The best part is after my John Henry play wins all kinds of fancy Tony awards and like that, and folks will interview me and say, “What’s next for you, Chris Braak?”

    And I’ll say, “I have a really good idea for a Freddy Kreuger movie.”

  13. motherloadshow says:

    Found this flow chart on Unattributed, by the way.

    I am very disheartened at how completely accurate, and even useful, this chart is.

    Dead on.

  14. braak says:

    Well, it looks like it’s been making some kind of rounds, and so it was probably pretty easy to lose track of where it came from. I won’t hold it against Mr. Daisey.

    Soon enough, of course, I will have the body of American Literary Managers calling for my head, either on a platter, or potentially some kind of spike.

    As for the rest: yeah. Yeah, it is kind of disheartening.

  15. Mead says:

    Are you kidding? Show me a literary manager and I’ll show you someone who hopes never to read another zombie play so long as s/he lives.
    Lit Managers will pass your chart all over the galaxy (I just did). Next think you know you’ll be power pointing at this summer’s LMDA conference.

    Oh, and……thanks.

  16. John says:

    Oh man. I don’t even LIKE zombies. How did that happen?

  17. threatqualitypress says:

    Zombies are hot right now. I used to like zombies, but my fascination peaked a couple years ago when I saw Macbeth Re-Arisen, which was a sequel to Macbeth that was actually Army of Darkness. They mostly cobbled it together from other Shakespeare plays, so it really sounded like an Elizabethan zombie apocalypse play.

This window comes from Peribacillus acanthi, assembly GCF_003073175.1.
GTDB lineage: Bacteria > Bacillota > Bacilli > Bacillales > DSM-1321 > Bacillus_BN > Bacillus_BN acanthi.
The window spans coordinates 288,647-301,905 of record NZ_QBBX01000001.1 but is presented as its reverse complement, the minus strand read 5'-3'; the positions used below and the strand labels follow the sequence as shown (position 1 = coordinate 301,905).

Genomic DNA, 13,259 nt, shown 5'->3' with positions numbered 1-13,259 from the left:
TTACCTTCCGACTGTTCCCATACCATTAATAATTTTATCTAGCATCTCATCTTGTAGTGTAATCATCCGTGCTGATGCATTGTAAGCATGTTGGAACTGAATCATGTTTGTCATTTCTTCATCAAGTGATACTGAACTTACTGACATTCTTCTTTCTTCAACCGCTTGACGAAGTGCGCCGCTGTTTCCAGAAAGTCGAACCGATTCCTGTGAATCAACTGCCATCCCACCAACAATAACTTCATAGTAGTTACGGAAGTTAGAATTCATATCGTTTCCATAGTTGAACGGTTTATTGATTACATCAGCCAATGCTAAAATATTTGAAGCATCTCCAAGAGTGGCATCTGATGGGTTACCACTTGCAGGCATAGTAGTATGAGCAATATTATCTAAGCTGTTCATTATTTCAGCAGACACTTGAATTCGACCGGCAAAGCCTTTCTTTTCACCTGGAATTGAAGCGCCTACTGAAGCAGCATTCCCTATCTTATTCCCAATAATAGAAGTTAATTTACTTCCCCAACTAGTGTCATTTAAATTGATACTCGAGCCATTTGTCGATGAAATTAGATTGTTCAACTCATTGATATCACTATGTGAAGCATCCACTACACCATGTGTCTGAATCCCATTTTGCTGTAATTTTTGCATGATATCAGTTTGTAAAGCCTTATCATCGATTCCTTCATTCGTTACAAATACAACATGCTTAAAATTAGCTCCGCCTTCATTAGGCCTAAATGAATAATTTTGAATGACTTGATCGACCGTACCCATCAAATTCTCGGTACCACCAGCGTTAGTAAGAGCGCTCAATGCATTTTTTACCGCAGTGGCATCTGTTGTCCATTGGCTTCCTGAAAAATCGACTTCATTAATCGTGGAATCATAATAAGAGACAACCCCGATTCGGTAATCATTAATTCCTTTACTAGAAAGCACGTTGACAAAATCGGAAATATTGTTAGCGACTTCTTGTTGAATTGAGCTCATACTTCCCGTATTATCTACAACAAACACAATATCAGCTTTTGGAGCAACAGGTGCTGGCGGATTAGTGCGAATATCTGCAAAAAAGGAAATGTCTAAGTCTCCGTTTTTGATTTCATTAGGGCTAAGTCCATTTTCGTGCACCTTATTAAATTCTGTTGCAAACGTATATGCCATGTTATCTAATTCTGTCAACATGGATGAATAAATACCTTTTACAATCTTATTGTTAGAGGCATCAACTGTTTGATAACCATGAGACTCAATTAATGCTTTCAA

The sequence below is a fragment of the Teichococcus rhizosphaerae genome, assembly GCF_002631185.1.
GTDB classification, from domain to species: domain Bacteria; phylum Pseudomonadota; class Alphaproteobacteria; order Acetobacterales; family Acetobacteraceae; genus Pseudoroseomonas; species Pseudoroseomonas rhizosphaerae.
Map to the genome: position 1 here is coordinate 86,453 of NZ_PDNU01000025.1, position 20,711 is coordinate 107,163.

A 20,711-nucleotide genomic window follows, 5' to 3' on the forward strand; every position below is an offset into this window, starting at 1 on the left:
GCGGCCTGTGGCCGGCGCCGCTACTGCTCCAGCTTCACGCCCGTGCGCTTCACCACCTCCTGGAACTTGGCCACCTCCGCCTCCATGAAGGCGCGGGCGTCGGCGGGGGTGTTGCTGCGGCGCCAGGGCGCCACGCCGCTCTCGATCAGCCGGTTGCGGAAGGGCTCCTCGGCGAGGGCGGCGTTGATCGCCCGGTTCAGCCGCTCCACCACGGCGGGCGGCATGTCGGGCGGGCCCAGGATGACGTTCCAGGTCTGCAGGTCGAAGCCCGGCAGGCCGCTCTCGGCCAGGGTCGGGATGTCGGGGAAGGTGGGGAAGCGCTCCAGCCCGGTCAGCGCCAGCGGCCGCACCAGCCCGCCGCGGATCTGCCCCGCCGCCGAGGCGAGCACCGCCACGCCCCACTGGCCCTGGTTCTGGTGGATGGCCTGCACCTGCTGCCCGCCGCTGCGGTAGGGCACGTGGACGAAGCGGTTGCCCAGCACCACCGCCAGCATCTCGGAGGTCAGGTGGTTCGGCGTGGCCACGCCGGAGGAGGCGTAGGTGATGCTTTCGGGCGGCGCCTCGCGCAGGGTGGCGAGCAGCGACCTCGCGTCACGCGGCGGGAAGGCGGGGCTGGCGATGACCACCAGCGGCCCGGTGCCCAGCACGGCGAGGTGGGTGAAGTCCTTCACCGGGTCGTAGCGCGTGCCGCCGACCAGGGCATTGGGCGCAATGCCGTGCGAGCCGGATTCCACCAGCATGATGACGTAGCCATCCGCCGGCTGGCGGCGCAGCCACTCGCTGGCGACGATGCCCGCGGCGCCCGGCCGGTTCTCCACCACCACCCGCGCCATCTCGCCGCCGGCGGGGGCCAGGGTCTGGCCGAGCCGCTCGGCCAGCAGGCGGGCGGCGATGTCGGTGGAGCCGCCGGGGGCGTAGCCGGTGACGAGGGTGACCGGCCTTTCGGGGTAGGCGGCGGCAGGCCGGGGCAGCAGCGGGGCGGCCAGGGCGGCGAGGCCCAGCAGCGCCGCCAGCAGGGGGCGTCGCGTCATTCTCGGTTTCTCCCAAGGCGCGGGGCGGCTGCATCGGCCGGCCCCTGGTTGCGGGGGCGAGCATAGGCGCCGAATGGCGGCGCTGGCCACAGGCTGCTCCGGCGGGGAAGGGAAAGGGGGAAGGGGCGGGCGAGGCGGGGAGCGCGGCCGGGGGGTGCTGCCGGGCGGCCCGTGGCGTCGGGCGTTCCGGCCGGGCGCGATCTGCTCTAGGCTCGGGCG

After that, I thought to myself, “Okay, done with zombies.” If no one is going to use zombies for what they’re for, then they’re not really interesting when you put them in things.

    Knowing how Irony works, I imagine the general public is going to be disillusioned with zombies just in time for the film version of Pride and Prejudice and Zombies to be a horrible financial decision.

  18. Jason Grote says:

    Shit, this is really good, and dead-on. Kudos.

  19. […] they’re waiting, perhaps they can study the inspirational flowchart in “How to write for the American Theater”. Thanks to that, I’m already thinking of a musical based on my Uncle Jemima’s struggle […]

  20. […] ever-entertaining Threat Quality Press blog posted this flowchart entitled “How to Write for the American Theater.” Go Zombies! Share and […]

  21. […] contemporaries, but really were contemporaries, meeting each other and talking about things (see my chart; in this case:  Sigmund Freud and Salvador Dali).  I don’t know if Zizka has a thing about […]

  22. Demiurge says:

    Wow. This is great. I’m reading plays for the playwrights unit for my theatre, and the BIG IMPORTANT PLAY that they’re producing is the “senile matriarch revealing terrible secrets” trope. I actually injured myself yawning. And this is a hot playwright! Three productions in LA all at once, and writes for a TV show.
    It’s all about being hard-working, as it turns out, and writing a lot. That’s a hard truth.

  23. Valeria says:

    Just found your blog at yahoo and love it! Thank you.